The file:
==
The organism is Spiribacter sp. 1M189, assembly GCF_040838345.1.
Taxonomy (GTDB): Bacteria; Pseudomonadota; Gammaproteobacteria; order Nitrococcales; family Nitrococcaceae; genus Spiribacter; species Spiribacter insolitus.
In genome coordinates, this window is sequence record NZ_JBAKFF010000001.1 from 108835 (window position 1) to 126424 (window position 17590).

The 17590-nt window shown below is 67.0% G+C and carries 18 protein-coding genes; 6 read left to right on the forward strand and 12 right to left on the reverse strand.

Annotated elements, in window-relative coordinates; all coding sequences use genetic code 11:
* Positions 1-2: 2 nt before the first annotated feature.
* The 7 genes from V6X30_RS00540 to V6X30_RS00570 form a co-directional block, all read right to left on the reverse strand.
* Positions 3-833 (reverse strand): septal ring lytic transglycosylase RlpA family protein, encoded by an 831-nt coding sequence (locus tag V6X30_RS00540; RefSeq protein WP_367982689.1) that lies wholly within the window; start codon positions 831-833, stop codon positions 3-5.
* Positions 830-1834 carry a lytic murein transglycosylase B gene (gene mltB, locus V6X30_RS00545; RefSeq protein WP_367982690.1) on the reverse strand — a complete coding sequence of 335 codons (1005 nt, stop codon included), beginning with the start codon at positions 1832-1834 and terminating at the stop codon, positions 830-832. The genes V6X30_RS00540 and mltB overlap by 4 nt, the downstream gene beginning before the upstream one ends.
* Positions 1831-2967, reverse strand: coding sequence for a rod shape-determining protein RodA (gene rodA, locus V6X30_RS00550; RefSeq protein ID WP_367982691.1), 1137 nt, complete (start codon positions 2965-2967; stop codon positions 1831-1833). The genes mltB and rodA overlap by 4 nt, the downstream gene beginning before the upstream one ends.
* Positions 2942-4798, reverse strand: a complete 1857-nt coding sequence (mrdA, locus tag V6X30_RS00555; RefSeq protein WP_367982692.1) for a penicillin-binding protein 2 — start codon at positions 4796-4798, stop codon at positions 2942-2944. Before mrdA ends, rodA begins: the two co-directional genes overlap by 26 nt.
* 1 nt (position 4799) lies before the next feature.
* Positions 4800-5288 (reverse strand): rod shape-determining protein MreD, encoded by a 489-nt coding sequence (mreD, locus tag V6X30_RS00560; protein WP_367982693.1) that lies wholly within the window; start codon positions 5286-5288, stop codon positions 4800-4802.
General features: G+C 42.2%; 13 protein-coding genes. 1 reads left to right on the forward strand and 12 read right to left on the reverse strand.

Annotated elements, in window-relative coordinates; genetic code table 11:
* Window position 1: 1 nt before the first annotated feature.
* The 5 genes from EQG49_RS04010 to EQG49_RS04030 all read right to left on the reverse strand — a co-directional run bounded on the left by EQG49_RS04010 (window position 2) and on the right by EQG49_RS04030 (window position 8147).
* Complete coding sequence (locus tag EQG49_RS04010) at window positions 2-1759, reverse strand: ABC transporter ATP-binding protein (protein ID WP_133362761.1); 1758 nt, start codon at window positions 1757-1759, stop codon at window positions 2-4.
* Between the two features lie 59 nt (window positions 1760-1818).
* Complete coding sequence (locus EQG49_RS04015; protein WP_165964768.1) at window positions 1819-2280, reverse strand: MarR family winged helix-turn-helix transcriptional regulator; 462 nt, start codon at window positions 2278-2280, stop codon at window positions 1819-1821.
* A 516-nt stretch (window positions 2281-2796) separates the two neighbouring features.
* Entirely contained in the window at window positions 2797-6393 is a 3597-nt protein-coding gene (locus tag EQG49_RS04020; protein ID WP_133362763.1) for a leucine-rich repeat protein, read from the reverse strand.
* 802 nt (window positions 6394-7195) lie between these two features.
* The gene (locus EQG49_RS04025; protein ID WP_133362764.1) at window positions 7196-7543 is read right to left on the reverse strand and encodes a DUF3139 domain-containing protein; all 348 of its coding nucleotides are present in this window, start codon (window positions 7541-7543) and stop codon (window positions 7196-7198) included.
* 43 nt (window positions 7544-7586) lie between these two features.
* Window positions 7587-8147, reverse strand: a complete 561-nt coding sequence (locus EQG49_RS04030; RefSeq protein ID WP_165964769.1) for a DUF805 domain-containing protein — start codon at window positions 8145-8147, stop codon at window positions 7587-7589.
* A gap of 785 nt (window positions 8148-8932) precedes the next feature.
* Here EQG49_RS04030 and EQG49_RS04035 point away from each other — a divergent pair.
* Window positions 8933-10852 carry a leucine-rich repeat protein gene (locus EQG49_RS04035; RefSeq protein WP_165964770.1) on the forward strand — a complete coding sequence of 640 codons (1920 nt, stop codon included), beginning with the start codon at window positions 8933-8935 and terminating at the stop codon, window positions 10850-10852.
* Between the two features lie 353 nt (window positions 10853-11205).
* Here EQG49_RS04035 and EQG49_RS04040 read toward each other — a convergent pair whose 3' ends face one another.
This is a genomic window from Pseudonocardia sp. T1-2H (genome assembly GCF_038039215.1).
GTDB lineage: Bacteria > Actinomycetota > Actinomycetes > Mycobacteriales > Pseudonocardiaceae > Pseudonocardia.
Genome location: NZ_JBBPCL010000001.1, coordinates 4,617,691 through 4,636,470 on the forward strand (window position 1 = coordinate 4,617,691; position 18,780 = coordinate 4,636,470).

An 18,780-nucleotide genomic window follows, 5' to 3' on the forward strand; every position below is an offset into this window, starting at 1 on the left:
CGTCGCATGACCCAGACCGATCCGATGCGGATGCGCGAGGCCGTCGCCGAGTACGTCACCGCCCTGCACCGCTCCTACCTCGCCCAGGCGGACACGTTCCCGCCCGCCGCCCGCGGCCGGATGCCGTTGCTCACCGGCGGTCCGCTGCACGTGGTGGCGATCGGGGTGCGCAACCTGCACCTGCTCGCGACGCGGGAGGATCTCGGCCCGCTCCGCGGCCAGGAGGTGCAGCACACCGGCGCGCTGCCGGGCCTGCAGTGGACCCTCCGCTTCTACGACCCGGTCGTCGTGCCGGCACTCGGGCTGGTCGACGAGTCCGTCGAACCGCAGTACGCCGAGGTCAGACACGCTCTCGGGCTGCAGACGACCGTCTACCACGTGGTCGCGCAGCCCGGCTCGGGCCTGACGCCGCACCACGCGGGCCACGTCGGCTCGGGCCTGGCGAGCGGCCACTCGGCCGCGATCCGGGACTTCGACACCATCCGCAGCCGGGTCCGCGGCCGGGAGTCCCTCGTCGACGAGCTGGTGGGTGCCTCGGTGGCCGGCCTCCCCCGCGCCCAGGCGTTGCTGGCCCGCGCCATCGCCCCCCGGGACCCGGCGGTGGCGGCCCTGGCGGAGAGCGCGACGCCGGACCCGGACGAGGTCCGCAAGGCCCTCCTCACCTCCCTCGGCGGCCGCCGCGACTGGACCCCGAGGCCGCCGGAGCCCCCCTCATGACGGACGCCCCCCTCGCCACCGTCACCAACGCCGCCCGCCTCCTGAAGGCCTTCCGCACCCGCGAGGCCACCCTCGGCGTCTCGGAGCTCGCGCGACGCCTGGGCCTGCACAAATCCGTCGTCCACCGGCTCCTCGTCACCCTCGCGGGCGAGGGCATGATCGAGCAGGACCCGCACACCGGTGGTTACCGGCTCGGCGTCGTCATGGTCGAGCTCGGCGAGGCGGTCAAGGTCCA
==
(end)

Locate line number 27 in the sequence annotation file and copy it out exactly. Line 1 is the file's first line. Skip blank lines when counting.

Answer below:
* A gap of 785 nt (window positions 8148-8932) precedes the next feature.